Report - There is less protein in your protein powder than you think

Most makers of the protein powders that you can buy in the Netherlands exaggerate the amount of protein in their products. Wageningen food scientists reached that conclusion, who examined more than fifty different casein and whey supplements. Especially the discounters on the supplement market put less protein in their powders than they tell on the label. That doesn't belong of course.

For circa seventy percent of the readers of this website protein powders are more than an addition to their diet. For them protein powders are basic foods, to guarantee that their body is supplied with sufficient nutrients for muscle mass. For them, the measurements done by Mark R in the spring of 2014 are without more interesting.

Protein labels

Rothuis, an amateur powerlifter, still studying Human Nutrition at Wageningen when he read about a study that a diet student had performed abroad at a bodybuilding board. "He had the protein concentration measured in a number of protein preparations in stores in his country," says Rothuis. "The student discovered that the vast majority of businesses are not completely honest about the amount of protein in their powders. Which was almost always lower than the label indicates. "

Rothuis wondered if that was the case in the Netherlands, and won through virtual and brick shops and dieticians samples, which he had analyzed supervised by Wageningen professor Renger Witkamp by a Wageningen university laboratory. And so Rothuis discovered that in the Netherlands, most supplement companies are not completely honest about their products. "Most manufacturers overstate the amount of protein in their product," sighs the researcher. "The average Dutch protein powder contains six percent less protein than the label."

Price Fighters

Well, there are exceptions. A few producers reported the correct amount of protein on their label, and there were also a few that even had delivered a little bit more protein than they had indicated. But that was diffrent for a quarter of the analyzed products, where more than ten percent of the indicated amount of protein was 'lost'. Rothuis even found a product which contained 21 percent less protein than the label promised.

"The products that are exceedingly under-dosed, came all from the low-cost carriers in the market," says Rothuis. "The expensive brands have often more correct labels than the cheap brands."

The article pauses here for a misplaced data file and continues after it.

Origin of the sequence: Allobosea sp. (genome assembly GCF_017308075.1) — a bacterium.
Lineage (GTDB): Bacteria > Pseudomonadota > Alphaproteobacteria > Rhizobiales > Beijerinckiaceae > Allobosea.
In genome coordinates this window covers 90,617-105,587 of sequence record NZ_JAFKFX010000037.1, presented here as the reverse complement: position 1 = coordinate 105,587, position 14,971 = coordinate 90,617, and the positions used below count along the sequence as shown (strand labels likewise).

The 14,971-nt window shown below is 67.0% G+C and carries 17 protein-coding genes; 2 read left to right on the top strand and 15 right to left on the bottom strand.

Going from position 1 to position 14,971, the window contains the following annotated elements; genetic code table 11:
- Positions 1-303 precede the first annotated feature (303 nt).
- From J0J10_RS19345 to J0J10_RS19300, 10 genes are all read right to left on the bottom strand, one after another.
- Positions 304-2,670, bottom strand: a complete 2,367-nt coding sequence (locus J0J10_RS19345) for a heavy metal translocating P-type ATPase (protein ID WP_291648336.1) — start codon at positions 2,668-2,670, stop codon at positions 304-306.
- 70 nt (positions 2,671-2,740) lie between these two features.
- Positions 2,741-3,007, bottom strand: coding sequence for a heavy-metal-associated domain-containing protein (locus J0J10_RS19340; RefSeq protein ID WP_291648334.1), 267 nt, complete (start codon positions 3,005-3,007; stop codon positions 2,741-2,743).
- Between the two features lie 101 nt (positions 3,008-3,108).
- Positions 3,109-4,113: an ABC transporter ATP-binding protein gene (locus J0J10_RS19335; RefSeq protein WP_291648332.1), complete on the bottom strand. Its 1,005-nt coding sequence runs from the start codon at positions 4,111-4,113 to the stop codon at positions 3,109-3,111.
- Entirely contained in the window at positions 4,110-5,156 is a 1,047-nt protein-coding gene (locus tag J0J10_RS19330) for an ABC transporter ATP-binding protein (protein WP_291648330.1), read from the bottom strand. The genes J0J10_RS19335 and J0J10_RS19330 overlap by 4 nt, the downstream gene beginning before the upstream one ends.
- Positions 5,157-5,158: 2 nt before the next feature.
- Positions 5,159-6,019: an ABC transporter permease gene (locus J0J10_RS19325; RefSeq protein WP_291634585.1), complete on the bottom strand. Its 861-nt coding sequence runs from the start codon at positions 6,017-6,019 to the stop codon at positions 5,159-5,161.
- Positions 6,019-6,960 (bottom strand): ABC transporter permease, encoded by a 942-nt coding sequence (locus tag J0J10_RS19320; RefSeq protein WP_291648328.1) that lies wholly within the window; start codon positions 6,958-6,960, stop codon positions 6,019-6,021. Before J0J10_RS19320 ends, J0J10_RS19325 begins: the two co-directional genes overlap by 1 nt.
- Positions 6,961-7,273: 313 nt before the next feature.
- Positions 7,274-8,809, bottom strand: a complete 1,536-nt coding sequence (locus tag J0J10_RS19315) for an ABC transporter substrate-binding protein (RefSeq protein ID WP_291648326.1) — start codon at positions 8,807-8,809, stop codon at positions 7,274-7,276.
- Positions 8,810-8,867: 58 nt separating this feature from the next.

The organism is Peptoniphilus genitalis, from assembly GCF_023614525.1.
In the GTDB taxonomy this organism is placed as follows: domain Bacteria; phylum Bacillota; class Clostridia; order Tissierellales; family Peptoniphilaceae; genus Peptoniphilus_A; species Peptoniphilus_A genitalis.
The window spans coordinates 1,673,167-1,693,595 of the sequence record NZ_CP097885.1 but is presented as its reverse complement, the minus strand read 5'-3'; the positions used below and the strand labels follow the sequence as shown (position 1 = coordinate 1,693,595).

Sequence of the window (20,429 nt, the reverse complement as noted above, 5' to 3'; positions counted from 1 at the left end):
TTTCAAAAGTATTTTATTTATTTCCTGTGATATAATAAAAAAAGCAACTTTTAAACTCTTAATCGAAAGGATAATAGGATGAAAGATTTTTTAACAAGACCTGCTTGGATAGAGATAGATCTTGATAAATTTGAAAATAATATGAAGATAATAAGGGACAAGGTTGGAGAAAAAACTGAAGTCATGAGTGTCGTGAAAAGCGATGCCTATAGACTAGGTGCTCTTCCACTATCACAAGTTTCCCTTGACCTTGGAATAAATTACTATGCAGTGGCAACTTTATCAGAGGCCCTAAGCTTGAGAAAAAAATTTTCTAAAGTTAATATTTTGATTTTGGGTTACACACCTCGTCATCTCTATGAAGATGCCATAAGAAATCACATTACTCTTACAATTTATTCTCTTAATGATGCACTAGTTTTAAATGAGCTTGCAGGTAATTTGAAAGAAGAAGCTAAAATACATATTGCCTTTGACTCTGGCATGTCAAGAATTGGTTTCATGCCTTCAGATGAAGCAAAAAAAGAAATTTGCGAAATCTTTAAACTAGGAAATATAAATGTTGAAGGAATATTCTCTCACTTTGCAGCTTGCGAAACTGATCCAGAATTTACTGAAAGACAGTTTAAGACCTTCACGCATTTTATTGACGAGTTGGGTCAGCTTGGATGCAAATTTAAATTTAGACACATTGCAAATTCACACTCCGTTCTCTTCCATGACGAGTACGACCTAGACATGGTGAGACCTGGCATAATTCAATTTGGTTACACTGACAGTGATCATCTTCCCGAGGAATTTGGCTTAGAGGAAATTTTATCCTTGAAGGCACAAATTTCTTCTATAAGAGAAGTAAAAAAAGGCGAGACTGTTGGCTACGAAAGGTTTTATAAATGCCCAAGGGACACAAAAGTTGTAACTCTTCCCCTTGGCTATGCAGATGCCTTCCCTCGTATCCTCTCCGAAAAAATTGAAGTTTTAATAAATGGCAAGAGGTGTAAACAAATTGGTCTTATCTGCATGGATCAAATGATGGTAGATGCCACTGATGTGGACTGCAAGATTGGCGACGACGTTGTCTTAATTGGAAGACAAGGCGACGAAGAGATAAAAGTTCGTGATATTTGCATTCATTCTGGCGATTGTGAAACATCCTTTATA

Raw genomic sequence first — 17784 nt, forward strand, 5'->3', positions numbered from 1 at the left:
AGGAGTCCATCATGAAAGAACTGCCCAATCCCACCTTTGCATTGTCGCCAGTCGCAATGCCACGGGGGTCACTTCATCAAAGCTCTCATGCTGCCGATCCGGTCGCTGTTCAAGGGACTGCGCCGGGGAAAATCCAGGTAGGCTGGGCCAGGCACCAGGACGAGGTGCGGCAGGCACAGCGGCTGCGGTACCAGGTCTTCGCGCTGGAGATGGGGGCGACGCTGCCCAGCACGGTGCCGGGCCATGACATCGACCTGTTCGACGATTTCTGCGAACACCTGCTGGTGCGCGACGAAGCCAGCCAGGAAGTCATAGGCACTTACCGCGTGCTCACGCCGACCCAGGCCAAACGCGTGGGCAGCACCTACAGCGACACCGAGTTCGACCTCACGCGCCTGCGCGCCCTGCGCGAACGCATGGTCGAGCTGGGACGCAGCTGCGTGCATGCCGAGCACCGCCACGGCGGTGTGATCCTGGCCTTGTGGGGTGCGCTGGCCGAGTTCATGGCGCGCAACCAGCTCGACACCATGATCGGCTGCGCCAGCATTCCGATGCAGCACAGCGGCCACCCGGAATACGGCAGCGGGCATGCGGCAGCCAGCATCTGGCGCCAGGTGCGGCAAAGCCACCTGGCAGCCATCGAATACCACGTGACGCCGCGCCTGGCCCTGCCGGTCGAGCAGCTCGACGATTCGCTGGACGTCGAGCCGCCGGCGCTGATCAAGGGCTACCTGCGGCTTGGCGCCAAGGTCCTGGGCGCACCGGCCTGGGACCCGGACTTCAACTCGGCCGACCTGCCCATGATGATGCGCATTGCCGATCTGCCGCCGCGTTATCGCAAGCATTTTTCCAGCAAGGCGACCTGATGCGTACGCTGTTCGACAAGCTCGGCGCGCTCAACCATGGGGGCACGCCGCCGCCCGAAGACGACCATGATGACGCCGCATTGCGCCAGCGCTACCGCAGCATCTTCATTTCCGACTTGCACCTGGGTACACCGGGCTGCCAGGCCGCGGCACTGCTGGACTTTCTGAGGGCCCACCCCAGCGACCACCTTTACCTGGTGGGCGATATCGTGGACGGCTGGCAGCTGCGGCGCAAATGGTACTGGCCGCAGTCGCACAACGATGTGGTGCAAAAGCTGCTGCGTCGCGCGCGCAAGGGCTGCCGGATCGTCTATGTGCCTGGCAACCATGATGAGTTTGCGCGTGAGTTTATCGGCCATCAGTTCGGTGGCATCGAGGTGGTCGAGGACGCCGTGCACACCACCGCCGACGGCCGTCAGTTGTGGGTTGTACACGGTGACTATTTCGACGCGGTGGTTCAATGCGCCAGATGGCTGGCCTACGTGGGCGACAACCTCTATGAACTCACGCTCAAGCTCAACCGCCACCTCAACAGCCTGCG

Legio bodybuilders and avid exercisers buy their protein powders in shops of the discounters. They save a lot of money because the proteins are significantly cheaper per kilo with them. A consumer who buys an expensive protein supplement can spend three times more money than a consumer who purchases are proteins through an inexpensive shop.

"Those price differences are so large that even if you take the exaggeration into account, the discounters still bring the best proteins," says Rothuis. Certainly, the discounters are the biggest swindlers with regard to labeling. Yet they deliver eventually the Protein with biggest bang for the buck.

Dry and wet

Rothuis discovered that many producers of protein powders also give a rosy picture of affairs in a different way: the amount of protein that they mention on their products is that of dry powder. The powder in their pouches or pots also contains a little water, most companies are quite clear about that. "If you take that water in account, the average protein product in the Netherlands does not contain six percent less protein than the label says, but eleven percent."


The difference between the amount of protein on the label of a product and the actual amount of protein not only varies from manufacturer to manufacturer, but also depends on the taste, Rothuis discovered. "Natural Powders without flavorings are by far the cleanest," says the researcher. "In second place comes protein with banana flavor, in third place protein with vanilla flavor, in the fourth protein with strawberry flavor. Then comes the proteins with tropical flavors, and dangling at the back are the proteins with a chocolate flavor. "

If you buy a protein powder with chocolate flavor, the chances are bigger that this product contains too little protein than for a protein powder with banana flavor. This is probably because the creation of a chocolate flavor needs more additives than required for a banana flavor, and the manufacturers often fail to take this account when they compose the labels.

Further investigation

Rothuis' research is done. "Alarmingly or 'shocking' he does not call the results, but decent in regard to consumers it is not of course." At the moment he is thinking about a future in sports nutrition. "I'm thinking about a more thorough investigation into the quality of protein powders. Where you not only look at the amount of protein in the products but also in its composition." We look forward to a new comparative study.

Source URL: 
Article Publish Date: 
Wednesday, July 2, 2014